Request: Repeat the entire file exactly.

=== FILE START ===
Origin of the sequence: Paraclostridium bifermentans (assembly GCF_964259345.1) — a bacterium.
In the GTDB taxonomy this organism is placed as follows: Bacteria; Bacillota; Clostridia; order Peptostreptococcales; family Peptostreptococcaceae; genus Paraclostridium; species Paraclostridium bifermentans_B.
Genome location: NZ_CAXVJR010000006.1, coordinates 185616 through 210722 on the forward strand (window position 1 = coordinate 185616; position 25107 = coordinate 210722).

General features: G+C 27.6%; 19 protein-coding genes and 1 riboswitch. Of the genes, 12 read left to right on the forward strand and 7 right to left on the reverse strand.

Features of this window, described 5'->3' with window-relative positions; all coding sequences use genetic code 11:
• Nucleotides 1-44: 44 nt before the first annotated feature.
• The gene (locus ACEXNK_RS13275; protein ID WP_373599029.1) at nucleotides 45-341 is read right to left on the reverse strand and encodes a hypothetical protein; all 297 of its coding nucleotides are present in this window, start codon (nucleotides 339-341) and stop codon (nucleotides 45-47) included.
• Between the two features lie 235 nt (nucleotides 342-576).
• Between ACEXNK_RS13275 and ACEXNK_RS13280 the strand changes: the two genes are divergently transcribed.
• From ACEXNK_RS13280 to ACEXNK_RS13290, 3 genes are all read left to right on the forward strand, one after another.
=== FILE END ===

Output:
Origin of the sequence: Paraclostridium bifermentans (assembly GCF_964259345.1) — a bacterium.
In the GTDB taxonomy this organism is placed as follows: Bacteria; Bacillota; Clostridia; order Peptostreptococcales; family Peptostreptococcaceae; genus Paraclostridium; species Paraclostridium bifermentans_B.
Genome location: NZ_CAXVJR010000006.1, coordinates 185616 through 210722 on the forward strand (window position 1 = coordinate 185616; position 25107 = coordinate 210722).

General features: G+C 27.6%; 19 protein-coding genes and 1 riboswitch. Of the genes, 12 read left to right on the forward strand and 7 right to left on the reverse strand.

Features of this window, described 5'->3' with window-relative positions; all coding sequences use genetic code 11:
• Nucleotides 1-44: 44 nt before the first annotated feature.
• The gene (locus ACEXNK_RS13275; protein ID WP_373599029.1) at nucleotides 45-341 is read right to left on the reverse strand and encodes a hypothetical protein; all 297 of its coding nucleotides are present in this window, start codon (nucleotides 339-341) and stop codon (nucleotides 45-47) included.
• Between the two features lie 235 nt (nucleotides 342-576).
• Between ACEXNK_RS13275 and ACEXNK_RS13280 the strand changes: the two genes are divergently transcribed.
• From ACEXNK_RS13280 to ACEXNK_RS13290, 3 genes are all read left to right on the forward strand, one after another.